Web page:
DWP issues guidance about the use of conversion legislation to address unequal GMPs

Last month the Department for Work and Pensions (DWP) issued guidance about how occupational pension schemes could use existing guaranteed minimum pension (GMP) conversion legislation to address unequal GMPs.

The conversion legislation is not new but past uncertainty about how to address unequal GMPs meant that there was little incentive to adopt it. However, the spotlight is now back on conversion following last autumn's Lloyds Banking Group judgment, which confirmed that schemes must equalise benefits for the effect of GMPs and that one route for achieving this was GMP conversion. 

Background

The Lloyds Banking Group judgment made clear that trustees must amend their scheme rules to counter the effects of unequal GMP accrual. The decision went on to consider a number of different methods that could be used to achieve this. One of the methods approved by the court for these purposes was GMP conversion, provided employer consent was obtained.

For further background regarding GMP equalisation and the Lloyds decision please see our briefing on the topic.

What is GMP conversion?

Equalisation through the GMP conversion method involves an actuary determining the higher actuarial equivalents of unequalised male and female benefits. The higher amount is then used for the purposes of converting GMP benefits into conventional benefits.

How does the DWP guidance help?

At first glance there are clear benefits to GMP conversion - it involves a one-off process which enables schemes to convert and therefore rid themselves of GMPs once and for all. This may be more appealing than other GMP equalisation methods which may have administratively burdensome consequences such as the need for dual member records and/or annual equalisation exercises. As a result, conversion may lead to a scheme that is simpler to operate and more attractive to an insurer in the context of a buy-out.

However, we may be some way from a stampede toward GMP conversion. Whilst the DWP guidance sets out a helpful tenfold path toward achieving conversion through the existing legislation, it also presents a number of challenging practical issues for any conversion process. The guidance does not provide much in the way of solutions to these issues and indicates that trustees need to address them with their professional advisers.

Practical challenges

The following are among the practical issues highlighted in the DWP guidance:

  • Active members - potential difficulties exist with applying the GMP conversion methodology to active members.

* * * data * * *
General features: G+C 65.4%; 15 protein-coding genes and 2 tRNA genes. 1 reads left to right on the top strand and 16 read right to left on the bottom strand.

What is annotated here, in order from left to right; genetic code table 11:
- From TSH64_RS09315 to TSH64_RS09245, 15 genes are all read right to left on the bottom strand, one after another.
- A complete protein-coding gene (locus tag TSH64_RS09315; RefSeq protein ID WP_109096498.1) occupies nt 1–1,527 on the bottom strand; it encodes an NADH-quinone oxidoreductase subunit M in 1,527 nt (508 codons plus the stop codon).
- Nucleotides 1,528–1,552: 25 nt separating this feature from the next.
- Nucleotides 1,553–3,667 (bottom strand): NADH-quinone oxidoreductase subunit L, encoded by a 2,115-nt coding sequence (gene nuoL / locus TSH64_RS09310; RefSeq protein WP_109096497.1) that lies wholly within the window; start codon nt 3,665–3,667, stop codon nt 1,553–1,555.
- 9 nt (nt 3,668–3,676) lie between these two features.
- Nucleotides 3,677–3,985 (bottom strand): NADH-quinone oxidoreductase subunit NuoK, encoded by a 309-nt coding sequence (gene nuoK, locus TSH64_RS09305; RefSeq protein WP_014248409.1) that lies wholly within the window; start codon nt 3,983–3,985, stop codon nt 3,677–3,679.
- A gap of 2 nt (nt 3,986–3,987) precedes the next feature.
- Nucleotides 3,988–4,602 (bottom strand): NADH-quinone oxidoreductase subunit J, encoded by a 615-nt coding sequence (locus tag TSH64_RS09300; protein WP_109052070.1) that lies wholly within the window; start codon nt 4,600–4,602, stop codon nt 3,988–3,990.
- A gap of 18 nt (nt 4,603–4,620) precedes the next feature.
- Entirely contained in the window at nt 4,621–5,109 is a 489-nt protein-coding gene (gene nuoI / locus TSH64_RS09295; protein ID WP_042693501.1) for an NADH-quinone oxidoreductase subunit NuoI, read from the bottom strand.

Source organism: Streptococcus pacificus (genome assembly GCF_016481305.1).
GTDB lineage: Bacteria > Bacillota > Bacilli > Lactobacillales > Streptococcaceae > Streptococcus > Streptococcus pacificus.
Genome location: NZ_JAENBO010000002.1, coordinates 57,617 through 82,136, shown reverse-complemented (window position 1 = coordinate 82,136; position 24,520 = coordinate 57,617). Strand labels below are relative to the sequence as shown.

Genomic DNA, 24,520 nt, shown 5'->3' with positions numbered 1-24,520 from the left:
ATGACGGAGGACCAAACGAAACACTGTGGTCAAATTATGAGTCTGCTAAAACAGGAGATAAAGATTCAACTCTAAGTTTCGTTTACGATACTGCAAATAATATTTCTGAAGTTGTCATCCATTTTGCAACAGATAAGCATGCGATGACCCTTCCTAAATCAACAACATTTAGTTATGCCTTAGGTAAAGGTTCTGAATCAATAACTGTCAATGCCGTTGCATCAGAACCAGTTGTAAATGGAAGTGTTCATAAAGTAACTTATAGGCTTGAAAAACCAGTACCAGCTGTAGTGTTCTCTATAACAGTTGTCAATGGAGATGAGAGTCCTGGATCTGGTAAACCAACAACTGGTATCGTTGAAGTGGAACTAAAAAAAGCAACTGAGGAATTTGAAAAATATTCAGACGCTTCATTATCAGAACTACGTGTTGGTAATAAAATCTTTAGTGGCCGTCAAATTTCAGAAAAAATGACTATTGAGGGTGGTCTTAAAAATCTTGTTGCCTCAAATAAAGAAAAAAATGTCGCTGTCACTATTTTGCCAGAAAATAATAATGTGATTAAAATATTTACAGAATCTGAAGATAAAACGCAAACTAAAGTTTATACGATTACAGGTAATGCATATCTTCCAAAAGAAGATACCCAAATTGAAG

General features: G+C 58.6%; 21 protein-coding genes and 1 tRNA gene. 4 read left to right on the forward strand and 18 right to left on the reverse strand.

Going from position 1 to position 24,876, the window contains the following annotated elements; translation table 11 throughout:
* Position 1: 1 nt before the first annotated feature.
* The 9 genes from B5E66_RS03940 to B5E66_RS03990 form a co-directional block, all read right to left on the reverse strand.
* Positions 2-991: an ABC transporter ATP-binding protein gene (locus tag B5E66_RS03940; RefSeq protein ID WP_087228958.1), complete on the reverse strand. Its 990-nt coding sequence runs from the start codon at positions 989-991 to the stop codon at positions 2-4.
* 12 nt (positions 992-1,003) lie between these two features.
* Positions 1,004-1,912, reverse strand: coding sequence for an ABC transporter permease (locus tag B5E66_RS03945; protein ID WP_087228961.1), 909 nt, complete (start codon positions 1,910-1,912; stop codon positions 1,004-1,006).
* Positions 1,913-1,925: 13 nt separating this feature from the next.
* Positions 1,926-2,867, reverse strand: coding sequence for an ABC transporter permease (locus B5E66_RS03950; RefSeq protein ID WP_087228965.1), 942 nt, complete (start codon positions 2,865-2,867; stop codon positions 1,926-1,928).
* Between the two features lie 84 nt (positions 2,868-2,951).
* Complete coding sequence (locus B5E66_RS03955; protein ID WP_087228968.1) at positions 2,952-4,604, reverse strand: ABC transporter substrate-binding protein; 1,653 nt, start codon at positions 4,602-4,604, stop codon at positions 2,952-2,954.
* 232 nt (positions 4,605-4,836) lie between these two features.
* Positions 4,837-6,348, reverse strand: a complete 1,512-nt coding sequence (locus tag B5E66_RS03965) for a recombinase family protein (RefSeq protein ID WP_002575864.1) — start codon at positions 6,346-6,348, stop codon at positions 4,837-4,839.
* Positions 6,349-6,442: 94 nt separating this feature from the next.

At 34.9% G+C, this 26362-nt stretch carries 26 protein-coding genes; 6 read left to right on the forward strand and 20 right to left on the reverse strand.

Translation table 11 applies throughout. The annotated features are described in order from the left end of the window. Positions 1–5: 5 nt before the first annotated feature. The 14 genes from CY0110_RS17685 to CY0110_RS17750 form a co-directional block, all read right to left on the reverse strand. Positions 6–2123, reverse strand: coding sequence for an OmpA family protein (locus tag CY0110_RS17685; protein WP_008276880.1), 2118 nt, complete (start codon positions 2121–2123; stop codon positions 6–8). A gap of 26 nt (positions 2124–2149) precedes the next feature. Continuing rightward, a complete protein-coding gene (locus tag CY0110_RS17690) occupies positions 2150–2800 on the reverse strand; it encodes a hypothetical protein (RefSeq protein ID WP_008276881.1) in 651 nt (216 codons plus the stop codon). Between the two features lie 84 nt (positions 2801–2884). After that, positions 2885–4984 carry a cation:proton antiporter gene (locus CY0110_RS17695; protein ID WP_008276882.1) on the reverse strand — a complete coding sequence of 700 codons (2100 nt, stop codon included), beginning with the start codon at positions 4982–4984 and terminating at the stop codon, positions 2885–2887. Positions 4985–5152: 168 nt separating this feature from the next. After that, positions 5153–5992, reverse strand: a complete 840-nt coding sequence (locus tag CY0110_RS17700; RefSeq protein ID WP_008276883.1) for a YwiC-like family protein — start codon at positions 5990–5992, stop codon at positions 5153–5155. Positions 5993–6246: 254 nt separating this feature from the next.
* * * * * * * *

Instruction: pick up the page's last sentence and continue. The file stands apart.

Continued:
• Past underpayments - the GMP conversion methodology only deals with the future and does not address any underpayments that may have arisen in relation to pensioners at the point of conversion.
  • Choice of assumptions - difficulties may emerge in determining which assumptions should be used to value members' benefits before they are converted.
  • Consent of historical employers - the guidance suggests that legal advice should be taken to ascertain how employer consent (which is a condition of using the statutory conversion route) applies to former employers. Where consent is a requirement, there may be difficulties in obtaining it.
  • Scheme data issues -  where there are deficiencies in scheme data, consideration will need to be given as to how to deal with this.

In addition to the above, the DWP highlights that there may be a number of tax consequences associated with GMP conversion and other GMP equalisation processes. The DWP states that there will be further guidance on this area from HMRC in its pension schemes newsletters "in the coming months".

The DWP also mentions the Government is "considering changes to the GMP conversion legislation to clarify certain issues". It is not clear what these clarifications are or how they will alter the existing legislation - the guidance hints that there may be changes affecting the payment of survivor benefits and the requirement to provide advance notification to HMRC of any conversion process.

Comment

The guidance will be of interest to all schemes that are presently in GMP purgatory. It provides some cogent reasons to press pause on implementing a conversion approach in the short term, including:

  • the likelihood of future clarifications which may simplify the conversion option;
  • taking account of future HMRC guidance on the tax consequences of conversion and other equalisation methods, which may make certain options and approaches to resolving GMP inequalities more appealing than others; and
  • awaiting publication of guidance from an industry group that was established earlier this year to give guidance on best practice for resolving GMP inequalities.

However, conversion in the short term may be appealing to schemes that are actively pursuing a buy-out. In addition, conversion may also offer a more definitive means of processing transfer requests.